The startup community in Scotland has come on leaps and bounds in the past decade. You don’t have to look hard to find news stories about young, ambitious entrepreneurs starting on their journeys into the business world. To our credit, we have gotten a lot better these days at encouraging startups and aiding young people in starting their own ventures. There has been, especially in Scotland, a great amount of effort, thought and resources thrown into supporting young businesses and making sure people have what they need to take that leap.
However, there is not so much attention on what happens when these ventures don’t work out, or what they are supposed to do when it’s no longer all plain sailing. Nobody ever talks about the multitude of things that can go wrong or how they can be dealt with. It’s a sad fact that 50% of businesses fail within the first year, and having been there myself, twice now, I can’t help but feel that talking about it would help to reduce that figure.
Don’t Say the ‘F’ Word
Failure is a taboo subject in the UK. It’s the sort of thing that you’re just not supposed to talk about. We take our stiff upper lip and sweep the unpleasantries under the carpet. But here’s the thing…
FAILURE ISN’T BAD!
I’ve learned a hundred times more from my failures and mistakes than I have from all the things that have gone well, any job i’ve ever had and my business degree put together. Failure is essential for true progress.
The problem is that nobody ever wants to admit to it. Instead of talking about where we’ve messed up or gone wrong, we just pretend like everything is grand. Unfortunately that means that when a young business is in the thick of it, there are few places to turn for advice and support.
We want to shine a light on the glamorous entrepreneurial lifestyle and everyone is too proud to talk about the downsides, or even just the little niggly bits that would be helpful to know in advance. (See 10 Truths About Running A Cake Business).
In 2014, at the ripe old age of 23, my business got into a bit of trouble. A slightly problematic situation turned into a dire one, and the worst part of it is that it was completely, 100% avoidable. When things started to get shaky I didn’t know what to do, and nobody wants to mentor a business with problems. Things went south because I was simply unprepared for how to handle the rocky patches, and there was nowhere I could get any decent advice.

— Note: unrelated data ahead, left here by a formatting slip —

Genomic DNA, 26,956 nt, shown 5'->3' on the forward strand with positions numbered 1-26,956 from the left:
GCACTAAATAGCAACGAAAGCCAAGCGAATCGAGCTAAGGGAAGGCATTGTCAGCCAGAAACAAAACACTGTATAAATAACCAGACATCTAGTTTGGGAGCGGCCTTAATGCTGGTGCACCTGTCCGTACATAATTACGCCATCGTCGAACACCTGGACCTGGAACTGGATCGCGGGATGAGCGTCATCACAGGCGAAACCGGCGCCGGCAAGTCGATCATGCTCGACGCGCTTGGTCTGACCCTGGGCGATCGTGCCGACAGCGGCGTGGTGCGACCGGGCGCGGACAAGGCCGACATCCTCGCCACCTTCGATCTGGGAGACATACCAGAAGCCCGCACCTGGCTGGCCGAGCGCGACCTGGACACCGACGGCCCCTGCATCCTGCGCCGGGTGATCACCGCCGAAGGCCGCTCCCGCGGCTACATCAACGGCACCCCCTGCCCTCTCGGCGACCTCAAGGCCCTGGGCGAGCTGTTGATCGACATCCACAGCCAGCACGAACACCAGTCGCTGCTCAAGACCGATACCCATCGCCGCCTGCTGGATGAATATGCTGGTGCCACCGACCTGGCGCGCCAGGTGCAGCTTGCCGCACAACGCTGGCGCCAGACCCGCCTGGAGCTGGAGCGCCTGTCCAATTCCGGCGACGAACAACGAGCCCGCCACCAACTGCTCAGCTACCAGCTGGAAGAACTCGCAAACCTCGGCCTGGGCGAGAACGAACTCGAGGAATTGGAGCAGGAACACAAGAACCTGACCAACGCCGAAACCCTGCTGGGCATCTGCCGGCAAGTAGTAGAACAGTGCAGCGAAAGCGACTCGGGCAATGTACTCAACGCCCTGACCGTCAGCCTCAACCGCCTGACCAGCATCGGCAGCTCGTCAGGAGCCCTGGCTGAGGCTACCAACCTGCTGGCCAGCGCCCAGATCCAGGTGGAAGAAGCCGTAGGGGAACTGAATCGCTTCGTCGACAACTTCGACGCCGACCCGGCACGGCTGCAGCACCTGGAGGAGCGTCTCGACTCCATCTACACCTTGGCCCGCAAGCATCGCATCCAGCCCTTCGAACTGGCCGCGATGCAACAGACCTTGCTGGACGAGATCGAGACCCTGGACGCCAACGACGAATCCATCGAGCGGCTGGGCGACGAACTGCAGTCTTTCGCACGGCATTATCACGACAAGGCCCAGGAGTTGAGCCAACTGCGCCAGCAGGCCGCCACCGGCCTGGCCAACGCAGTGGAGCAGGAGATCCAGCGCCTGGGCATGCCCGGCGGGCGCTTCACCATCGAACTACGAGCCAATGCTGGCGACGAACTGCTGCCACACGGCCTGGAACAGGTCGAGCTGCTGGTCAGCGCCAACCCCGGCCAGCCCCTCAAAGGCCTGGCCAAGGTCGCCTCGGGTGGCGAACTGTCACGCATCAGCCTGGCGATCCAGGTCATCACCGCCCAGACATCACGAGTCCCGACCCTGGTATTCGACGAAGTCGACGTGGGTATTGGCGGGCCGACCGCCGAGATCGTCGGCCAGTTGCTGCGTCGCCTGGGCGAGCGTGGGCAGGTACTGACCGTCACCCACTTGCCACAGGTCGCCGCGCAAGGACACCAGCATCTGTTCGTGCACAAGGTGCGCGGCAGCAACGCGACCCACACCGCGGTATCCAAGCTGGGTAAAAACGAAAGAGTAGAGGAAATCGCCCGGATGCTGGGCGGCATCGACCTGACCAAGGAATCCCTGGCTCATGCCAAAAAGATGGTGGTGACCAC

When the Shit Hits the Fan
There are so many organisations around now to support young businesses and give them the tools and training they need to get started. But once a business has launched, that support often stops. I have been a part of several very well known and prestigious startup communities, organisations and incubators, and I am sad to say that this same problem echoed through all of them. When the shit starts to hit the fan, nobody wants anything to do with you. You are no longer an exciting opportunity, but a sinking ship, and people won’t touch you.
Startup Community Shunning
And it’s not just me. I have angrily watched as fellow companies with incredible people at the helm have hit a rough patch and coincidentally been kicked out of incubators and programmes, just as things start to get tough. Which is crazy considering that THAT is the time when they need support the most. The sad truth is that although these organisations have done wonders for startups, they are, at the end of the day, about the numbers and about delivering results. They are no longer about the ‘startup community‘ itself, but about showing the rest of the world how great their startups are doing. They don’t want to hitch their wagon to a company that is going down and will put a dent in their figures.
The truth is that running a business is not all inspiration and #GoDo. There are real problems and real obstacles to overcome. As a country we have done so well at improving our support system for startups, but the next step is to improve the ongoing support and advice for companies when things inevitably start to get a bit shaky.
Let’s Change It!
So this is my call to all the business owners out there. All the hustlers and people working their butts off for their companies. The thing about a community is that it is shaped by those that are part of it – we are responsible for the Scottish startup community. Let’s stop pretending it’s all perfect and easy, let’s open up about the fact that there are hard parts too so other business owners may not feel so alone when things get hard. I’ve made plenty of mistakes over my past eight years in business, and I would love if sharing my mistakes could help someone else to avoid some.